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The Pass Introduces A Smaller Tasting Menu That’s Lighter On The Wallet, Too

The Pass


Dining at The Pass just got more accessible. Photo by Ralph Smith

Posted: June 1, 2017 at 7:00 am   /   by   /   comments (0)

When The Pass side of The Pass & Provisions opened five years ago, there were two tasting menu options: five courses or eight. At the time, it was such a rare experience in Houston that most diners likely thought, “If we’re going to do the deal, let’s do it right.” The five-course option was largely ignored and later removed from the menu, while eight courses grew to nine.

Times change, as do diner needs and perceptions. So, chefs Terrence Gallivan and Seth Siegel-Gardner decided to bring back the five-course option and eschew the nine-course one. The five-course is only $65 per person plus tax and gratuity. (With wine or cocktail/beer pairings, the cost is still a modest base price of $105.) Reserve pairings with higher-end, more exclusive wines will also be an option soon. Diners can guide the experience and make the meal more sumptuous by adding additional dishes, called supplements.

Rabbit at The Pass

The “Rabbit” course at The Pass, with wild bay leaf, favas, morels and jus. Photo by Ralph Smith

“Diners seem to be less likely to want to sit down for a three-plus hour meal, says Gallivan, “and while some still do, our new menu format gives the guest a little more flexibly from both a time and financial standpoint.”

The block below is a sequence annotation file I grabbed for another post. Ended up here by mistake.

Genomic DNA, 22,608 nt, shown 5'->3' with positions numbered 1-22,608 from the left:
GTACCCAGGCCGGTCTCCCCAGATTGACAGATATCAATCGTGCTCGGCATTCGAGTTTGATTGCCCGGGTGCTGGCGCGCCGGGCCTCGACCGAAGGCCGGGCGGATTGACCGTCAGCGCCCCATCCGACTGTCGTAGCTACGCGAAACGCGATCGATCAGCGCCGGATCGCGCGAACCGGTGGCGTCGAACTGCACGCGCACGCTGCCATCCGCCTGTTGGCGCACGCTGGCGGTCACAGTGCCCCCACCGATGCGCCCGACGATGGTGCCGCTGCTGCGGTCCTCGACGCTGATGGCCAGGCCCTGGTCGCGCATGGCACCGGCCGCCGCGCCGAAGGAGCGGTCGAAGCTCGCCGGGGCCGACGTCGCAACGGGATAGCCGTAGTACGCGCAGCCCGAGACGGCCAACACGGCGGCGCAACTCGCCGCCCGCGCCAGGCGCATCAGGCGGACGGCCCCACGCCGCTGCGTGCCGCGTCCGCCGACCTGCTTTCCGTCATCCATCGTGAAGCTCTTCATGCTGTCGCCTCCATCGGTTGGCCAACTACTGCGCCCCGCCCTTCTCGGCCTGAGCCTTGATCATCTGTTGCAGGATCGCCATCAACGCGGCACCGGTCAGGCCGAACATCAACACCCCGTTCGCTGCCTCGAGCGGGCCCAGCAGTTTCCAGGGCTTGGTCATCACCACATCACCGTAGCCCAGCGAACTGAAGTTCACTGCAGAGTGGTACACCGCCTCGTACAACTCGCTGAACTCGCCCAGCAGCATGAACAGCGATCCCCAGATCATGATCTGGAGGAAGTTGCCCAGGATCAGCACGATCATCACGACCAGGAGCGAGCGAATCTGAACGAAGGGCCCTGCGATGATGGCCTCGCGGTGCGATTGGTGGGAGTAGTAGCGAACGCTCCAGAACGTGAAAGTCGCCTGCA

There’s a vegetarian menu as well that historically has matched its omnivore counterpart in style, texture and flavor.

One thing will not change, though: the dramatic, over-the-top platings that make The Pass such an interesting experience. Menu names are often a vast simplification of something much more grand. The“fish taco” is a good example.

fish taco The Pass

A “fish taco,” The Pass-style. Photo by Ralph Smith

“We thought, let’s call it a fish taco, and people will immediately identify,” said Siegel-Gardner, “even though they know it’s not going to be the traditional preparation. It’s only a taco in the sense of the way you eat it. It represents flavors and textures we love—crunchy seaweed, the umami of uni and avocado in the place of guacamole.” It’s also served on a huge swath of dried seaweed that dwarfs the creative offering.

Over the past five years, The Pass has served dozens of ambitiously conceived dishes such as this, which begs the question of how the chefs keep coming up with unusual but palate-pleasing ideas.

“I think one of the biggest challenges of being a chef is handling the often self imposed, pressure of staying creative and keeping guests excited about their experiences,” said Gallivan. “Throughout the past five years, our menus have evolved in a number of ways from many different sources of inspiration. That said, our outlook on tasting menus in general I think remains constant; they’re what we consider the most comprehensive way for a chef or restaurant to speak to the guest, to take care of them, to allow the guest to put themselves in the restaurant’s hands.

Gallivan concluded with this thought: “At the same time, we try not to take the food or ourselves too seriously. We put a quote on the wall from Marco Pierre White to always remind us: ‘At the end of the day, it’s just food, isn’t it?’”

The full current menu at The Pass is available online.

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